Tyndall effect

(redirected from Tyndall scattering)
Also found in: Dictionary, Thesaurus, Encyclopedia.

Tyn·dall phe·nom·e·non

(tin'dĕl),
the visibility of floating particles in gases or liquids when illuminated by a ray of sunlight and viewed at right angles to the illuminating ray.
Synonym(s): Tyndall effect

Tyndall effect

Dermatology The change that light undergoes as it passes through a turbid medium–eg, skin, causing the colors of the spectrum to scatter; colors with a longer wavelength–red, orange and yellow tend to continue traveling forward while those with a shorter wavelength–blue, indigo and violet scatter to the side and backward; the TE explains why a subcutaneous lesion, which should have a red-brown hue due to hemorrhage or melanin deposition, has a blue tinge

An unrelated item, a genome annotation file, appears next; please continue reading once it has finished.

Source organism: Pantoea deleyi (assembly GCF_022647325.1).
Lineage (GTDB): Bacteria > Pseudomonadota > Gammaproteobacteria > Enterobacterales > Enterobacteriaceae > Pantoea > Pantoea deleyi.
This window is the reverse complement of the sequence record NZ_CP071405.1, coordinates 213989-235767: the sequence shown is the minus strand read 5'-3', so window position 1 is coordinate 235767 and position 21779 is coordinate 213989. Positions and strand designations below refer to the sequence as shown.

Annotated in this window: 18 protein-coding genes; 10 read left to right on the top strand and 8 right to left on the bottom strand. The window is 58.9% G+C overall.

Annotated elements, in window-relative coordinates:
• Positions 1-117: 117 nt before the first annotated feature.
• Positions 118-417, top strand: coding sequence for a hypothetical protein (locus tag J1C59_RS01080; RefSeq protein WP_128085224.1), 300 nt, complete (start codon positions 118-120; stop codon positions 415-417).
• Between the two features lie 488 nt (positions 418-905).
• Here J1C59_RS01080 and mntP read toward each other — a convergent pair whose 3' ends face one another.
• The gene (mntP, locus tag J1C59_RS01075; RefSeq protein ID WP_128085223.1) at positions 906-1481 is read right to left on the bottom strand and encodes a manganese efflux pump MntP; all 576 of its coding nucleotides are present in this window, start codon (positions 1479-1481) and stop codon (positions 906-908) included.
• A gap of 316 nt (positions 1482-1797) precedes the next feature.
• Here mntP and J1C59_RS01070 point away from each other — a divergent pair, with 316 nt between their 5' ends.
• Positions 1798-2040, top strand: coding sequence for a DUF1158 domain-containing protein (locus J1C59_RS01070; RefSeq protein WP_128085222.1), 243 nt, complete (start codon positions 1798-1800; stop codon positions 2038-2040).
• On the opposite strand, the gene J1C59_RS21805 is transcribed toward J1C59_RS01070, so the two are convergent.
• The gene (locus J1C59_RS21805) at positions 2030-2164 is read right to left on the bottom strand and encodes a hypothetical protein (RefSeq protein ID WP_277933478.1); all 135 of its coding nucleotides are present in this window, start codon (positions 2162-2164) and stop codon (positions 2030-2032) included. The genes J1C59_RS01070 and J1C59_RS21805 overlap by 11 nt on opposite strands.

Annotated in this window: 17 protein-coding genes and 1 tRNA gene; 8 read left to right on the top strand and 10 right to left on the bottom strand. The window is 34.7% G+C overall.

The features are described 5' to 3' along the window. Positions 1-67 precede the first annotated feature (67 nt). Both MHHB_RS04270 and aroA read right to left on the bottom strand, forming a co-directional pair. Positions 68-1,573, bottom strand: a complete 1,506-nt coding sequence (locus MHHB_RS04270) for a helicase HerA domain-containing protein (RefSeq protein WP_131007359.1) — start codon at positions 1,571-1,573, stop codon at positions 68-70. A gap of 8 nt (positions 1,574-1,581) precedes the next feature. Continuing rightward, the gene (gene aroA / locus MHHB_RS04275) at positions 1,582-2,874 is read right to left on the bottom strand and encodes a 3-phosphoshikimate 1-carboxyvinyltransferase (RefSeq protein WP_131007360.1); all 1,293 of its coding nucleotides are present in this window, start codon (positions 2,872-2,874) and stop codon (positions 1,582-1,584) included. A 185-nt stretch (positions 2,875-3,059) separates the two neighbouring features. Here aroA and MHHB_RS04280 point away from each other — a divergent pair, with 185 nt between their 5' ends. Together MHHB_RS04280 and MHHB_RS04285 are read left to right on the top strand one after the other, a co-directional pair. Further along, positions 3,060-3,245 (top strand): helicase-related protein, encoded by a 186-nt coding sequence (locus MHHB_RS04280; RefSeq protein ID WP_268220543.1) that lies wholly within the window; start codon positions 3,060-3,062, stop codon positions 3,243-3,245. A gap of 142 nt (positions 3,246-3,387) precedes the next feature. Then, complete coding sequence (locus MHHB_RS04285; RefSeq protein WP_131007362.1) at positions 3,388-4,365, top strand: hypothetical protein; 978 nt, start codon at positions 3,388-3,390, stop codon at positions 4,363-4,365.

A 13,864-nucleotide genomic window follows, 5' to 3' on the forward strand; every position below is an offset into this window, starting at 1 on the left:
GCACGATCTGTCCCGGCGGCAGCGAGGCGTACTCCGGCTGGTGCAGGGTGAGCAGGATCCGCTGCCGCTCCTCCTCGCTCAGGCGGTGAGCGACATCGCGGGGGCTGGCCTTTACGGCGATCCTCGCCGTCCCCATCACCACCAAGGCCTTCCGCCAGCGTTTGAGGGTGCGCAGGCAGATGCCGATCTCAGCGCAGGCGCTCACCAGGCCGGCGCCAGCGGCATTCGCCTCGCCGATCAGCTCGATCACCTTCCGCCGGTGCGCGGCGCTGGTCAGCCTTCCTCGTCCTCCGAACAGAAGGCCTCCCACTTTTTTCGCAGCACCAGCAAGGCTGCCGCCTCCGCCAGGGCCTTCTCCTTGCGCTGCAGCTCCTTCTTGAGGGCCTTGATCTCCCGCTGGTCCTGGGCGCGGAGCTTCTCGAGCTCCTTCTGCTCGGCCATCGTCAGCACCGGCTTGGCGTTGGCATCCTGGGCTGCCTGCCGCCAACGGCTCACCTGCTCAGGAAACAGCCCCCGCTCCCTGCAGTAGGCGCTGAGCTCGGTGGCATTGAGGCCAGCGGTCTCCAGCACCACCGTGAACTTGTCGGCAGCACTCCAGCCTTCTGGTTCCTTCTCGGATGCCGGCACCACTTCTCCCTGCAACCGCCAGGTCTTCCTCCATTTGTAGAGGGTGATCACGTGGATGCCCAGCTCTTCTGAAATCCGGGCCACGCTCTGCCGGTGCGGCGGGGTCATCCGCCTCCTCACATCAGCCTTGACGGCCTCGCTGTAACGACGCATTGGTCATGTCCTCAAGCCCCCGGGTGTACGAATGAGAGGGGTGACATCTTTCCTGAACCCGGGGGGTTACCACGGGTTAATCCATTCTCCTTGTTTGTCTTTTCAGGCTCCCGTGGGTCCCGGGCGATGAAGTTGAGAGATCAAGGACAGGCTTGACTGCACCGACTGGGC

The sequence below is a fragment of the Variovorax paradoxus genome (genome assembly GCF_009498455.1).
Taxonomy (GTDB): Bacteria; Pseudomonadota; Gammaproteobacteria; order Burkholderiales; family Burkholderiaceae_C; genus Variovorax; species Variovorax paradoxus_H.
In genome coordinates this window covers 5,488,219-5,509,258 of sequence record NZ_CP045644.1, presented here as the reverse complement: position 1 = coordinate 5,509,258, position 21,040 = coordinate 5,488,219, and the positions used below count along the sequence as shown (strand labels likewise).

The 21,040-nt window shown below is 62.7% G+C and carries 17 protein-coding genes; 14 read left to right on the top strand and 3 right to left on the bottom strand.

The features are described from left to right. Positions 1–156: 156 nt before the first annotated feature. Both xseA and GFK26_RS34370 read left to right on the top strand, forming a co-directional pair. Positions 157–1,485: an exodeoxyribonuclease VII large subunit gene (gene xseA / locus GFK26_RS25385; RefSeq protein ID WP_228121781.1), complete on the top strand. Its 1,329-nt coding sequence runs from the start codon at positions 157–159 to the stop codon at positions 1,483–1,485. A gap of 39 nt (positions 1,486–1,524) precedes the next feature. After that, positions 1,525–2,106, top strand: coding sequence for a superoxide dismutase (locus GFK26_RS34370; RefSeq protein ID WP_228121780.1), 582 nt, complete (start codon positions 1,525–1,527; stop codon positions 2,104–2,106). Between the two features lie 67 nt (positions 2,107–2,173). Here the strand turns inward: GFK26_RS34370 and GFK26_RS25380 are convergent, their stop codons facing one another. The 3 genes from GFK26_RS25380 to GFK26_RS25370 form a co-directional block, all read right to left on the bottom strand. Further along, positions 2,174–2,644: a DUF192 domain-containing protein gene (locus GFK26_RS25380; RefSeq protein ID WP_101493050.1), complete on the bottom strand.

Tyndall,

John, English physicist, 1820-1893.
Tyndall effect - Synonym(s): Tyndall phenomenon
Tyndall light - light that is reflected by gas- or liquid-suspended particles.
Tyndall phenomenon - the visibility of floating particles in gases or liquids when illuminated by a ray of sunlight and viewed at right angles to the illuminating ray. Synonym(s): Tyndall effect
tyndallization - exposure to a temperature of 100°C (flowing steam) for a definite period, usually an hour, on each of several days. Synonym(s): fractional sterilization

Tyndall effect

the light reflected by particles suspended in a gas or liquid. Called also Tyndall light phenomenon.